One of the recurring themes of wine is the plea, “But how can you know for sure?” We live in a scientific age where proof—quantifiable, verifiable, repeatable—is now the only accepted veracity. Then we come up against wine. We can’t deny our senses, yet we’re unwilling to credit them either. We’ve become sensory cowards.
Who is to say what is real? Where’s the—you guessed it—proof? I've met a good number of people who fancy themselves penetrating thinkers. They proceed from an arms-folded-across-the-chest premise of "prove it." They arrogate to themselves the privilege of deciding what is or isn't an acceptable proof. Almost invariably, what's acceptable to them involves numbers and the appearance of scientific certitude.
I meet these folks frequently, and they are always at the ready to question the existence of terroir. Being known as a terroir-ist I am inevitably a plum target of their "prove it to me" pugnacity. When I freely and readily admit that terroir is provable mostly by the senses, they declare, "Hah! Then you really can't say it exists, can you?"
Well, actually I can. And I do. And I go one step further: I say that those who think otherwise are sensory cowards. They are afraid to credit their own innate capacity to distinguish life experiences. It's as if they won't believe that a rose has a fragrance distinguishable from that of, say, a geranium until they see "proof" from a gas chromatograph.
Some proofs—demonstrations, anyway—are more subtle, requiring an explication that doesn’t lend itself to our collective appetite for the quick sound bite or pithy put-down. An example of this is the aggravated issue of biodynamics, which is a form of ultra-organic cultivation that has mystical and astrological trappings. Inevitably (and understandably) many observers are put off by its decidedly “unscientific” approach.
Does the biodynamic approach work? Rigorous scientific investigation, much of which has only just started, has not yet demonstrated that it does. Nevertheless, many of its winegrowing practitioners—a good number of whom of my acquaintance are hardly starry-eyed—submit that they see a discernible and significant difference in their vineyards.
I’m prepared to submit that there is a reality to biodynamics. But that "realistic result" may well have less to do with the particularities of biodynamic practices and more to do with the underlying rigor, discipline and unremitting attention to detail required to pursue this methodology.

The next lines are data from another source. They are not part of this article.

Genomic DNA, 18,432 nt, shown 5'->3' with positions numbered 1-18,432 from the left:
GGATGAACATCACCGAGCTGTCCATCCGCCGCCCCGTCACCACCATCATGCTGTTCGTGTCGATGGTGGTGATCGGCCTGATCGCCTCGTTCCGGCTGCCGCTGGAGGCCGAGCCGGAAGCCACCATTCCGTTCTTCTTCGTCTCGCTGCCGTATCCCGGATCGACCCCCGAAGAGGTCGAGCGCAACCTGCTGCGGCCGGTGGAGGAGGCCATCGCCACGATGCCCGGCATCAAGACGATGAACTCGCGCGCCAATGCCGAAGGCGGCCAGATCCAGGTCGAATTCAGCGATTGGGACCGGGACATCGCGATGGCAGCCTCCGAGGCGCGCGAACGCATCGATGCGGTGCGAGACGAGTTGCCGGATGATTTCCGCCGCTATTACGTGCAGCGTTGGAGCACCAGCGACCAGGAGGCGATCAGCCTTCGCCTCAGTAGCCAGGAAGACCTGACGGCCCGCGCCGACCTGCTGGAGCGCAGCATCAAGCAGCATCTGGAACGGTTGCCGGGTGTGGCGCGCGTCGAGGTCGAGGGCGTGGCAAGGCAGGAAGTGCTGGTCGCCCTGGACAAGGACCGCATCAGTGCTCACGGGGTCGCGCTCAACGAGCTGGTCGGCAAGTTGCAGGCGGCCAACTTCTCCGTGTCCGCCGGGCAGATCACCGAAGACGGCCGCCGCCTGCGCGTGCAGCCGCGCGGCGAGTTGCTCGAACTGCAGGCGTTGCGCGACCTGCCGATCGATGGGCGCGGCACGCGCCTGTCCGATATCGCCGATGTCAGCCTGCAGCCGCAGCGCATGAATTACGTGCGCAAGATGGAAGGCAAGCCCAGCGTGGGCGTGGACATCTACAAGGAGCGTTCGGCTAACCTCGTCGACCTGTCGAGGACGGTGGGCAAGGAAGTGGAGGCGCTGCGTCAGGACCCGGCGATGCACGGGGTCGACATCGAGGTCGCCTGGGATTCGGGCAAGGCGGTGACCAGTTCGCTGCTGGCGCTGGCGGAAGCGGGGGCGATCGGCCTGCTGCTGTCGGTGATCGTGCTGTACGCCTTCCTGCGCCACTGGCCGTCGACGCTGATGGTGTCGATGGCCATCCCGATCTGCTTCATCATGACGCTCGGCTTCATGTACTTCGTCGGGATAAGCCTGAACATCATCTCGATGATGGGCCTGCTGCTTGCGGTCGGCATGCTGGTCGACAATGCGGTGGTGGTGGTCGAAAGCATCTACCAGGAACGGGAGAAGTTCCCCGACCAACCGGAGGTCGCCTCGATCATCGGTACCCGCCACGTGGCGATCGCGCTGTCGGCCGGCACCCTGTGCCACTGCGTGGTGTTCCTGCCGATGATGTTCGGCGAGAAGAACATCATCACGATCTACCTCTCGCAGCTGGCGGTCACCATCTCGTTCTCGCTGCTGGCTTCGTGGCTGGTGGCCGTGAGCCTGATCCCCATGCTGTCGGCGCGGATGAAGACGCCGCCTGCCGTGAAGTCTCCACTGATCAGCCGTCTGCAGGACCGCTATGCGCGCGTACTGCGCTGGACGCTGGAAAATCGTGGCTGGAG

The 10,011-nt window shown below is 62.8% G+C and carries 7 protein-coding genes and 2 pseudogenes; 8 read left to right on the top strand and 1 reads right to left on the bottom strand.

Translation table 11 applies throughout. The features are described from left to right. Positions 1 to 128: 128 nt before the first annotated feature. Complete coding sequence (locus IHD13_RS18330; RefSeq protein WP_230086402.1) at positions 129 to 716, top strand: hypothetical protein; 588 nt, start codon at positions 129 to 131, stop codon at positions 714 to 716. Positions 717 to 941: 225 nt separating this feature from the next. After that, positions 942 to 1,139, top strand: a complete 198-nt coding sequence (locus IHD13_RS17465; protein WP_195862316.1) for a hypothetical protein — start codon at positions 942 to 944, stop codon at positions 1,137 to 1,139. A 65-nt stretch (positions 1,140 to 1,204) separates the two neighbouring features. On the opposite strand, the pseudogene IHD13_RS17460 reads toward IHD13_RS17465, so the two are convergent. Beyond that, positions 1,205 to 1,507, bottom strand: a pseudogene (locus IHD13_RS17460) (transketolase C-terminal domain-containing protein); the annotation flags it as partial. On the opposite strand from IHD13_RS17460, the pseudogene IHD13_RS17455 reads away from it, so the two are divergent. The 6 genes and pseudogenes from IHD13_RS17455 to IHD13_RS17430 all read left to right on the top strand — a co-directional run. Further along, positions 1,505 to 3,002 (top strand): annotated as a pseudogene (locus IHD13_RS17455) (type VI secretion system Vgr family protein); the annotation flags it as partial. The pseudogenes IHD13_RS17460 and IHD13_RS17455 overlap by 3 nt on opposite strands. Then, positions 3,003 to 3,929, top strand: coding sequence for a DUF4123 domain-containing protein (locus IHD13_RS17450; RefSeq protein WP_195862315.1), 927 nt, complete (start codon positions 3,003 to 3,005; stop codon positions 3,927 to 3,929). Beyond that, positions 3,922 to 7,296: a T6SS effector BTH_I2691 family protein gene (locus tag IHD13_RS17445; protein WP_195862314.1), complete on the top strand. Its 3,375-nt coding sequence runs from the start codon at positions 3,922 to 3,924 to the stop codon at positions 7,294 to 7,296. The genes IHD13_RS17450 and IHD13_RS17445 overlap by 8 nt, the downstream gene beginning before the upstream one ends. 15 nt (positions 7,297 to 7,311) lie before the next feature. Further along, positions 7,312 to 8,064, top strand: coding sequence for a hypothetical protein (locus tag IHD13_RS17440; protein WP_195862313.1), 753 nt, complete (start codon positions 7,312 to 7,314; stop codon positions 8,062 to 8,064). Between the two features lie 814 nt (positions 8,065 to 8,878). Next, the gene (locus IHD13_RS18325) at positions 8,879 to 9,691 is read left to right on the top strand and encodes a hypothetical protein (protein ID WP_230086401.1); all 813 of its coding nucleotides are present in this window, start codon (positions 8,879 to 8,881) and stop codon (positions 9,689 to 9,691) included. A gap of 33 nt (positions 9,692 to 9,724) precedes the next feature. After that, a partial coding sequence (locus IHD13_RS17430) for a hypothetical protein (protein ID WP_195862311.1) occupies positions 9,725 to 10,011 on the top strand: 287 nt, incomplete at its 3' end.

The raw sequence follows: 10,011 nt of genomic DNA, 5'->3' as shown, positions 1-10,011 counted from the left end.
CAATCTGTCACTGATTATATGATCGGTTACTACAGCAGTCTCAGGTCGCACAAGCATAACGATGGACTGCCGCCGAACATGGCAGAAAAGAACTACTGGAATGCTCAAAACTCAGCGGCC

The great, Nobel-prize-winning physicist Richard Feynman put it as well as anyone ever has: "A great deal more is known than has been proved." Proofs exist beyond the narrowly mathematical, what might be called truths of effect rather than of cause.
Today's sensory cowards are unwilling to accept this. So much truly is known through the vehicle of wine, especially fine wine. Wine has what might be called “kernels of the permanent,” elements that transcend our private preferences and brief personal spans of time. We know—and I use that word advisedly—that one plot of ground creates a discernibly and repeatedly different wine than another plot.
The penetrating thinkers, as they fancy themselves, say, "Yes, but what about the winemaking? Doesn't that change everything?" Sure it does: It changes everything cosmetic. Ask any cop: To identify a suspect you've got to look at structural features, not superficialities such as hair color, eyeglasses or clothes.
It's no different with wine. If all you can taste and credit is winemaking style—which inevitably creates real but superficial differences—then you'll never accept that one site can create a fundamentally and repeatably different wine from an adjacent site.
Our forebears lived much closer to the natural world than most of us do today. They knew how powerful nature could be. They knew it from their farming, from foraging in the woods for food and simply from an intimate, discerning appreciation of the natural world.
We know this from writings that go as far back as the ancient Greeks and Romans through to Thoreau and John Muir, among many others. Wine, for those who could afford it, brought nature—and summer's coveted warmth and ripeness—indoors. It would have seemed absurd to them to hear that the infinite differences of the natural world were not, as a matter of course, infused into the wine they drank.
After all, they knew it was true with the beans in their gardens. And if that was so for beans—if you want “proof” compare the distinctive flavorsomeness of the French controlled-appellation lentille de Puy to green lentils grown anywhere else—then how could it not be so with oh-so-sensitive grapes?
Today's sensory cowardice keeps some of us from recognizing the most significant thing about fine wine: the sheer marvel of it. To borrow from Screamin' Jay Hawkins, it puts a spell on you. If you don't believe that, if you think that there's no magic of place, then tell me, where, then, do great wines come from?
To marvel about fine wine is to accept the truth of your own senses. And if you cannot do that, then why bother with wine?
William R Klapp Jr — Neive, Italy — March 2, 2011 7:40am ET
Scott Oneil — Denver, CO, US — March 2, 2011 9:44am ET
Peter Vangsness — Springfield, MA — March 2, 2011 11:06am ET
Stuart Smith — St. Helena CA USA — March 2, 2011 11:57am ET
David Rapoport — CA — March 2, 2011 12:26pm ET
Troy Peterson — Burbank, CA — March 2, 2011 12:28pm ET
Brian Loring — Lompoc, CA — March 2, 2011 1:42pm ET
Irving So — Tokyo, Japan — March 2, 2011 9:12pm ET
James R Biddle — Dayton, OH — March 2, 2011 9:48pm ET
David Rapoport — CA — March 2, 2011 10:35pm ET
Tom Miller — Vestavia Hills, AL — March 3, 2011 12:11pm ET
Morewine Bishar — Del Mar, California — March 3, 2011 7:45pm ET
Eugene Bressler — Cookeville TN — March 5, 2011 4:17pm ET
Kevin Crouch — Mumbai, India — March 11, 2011 11:25pm ET
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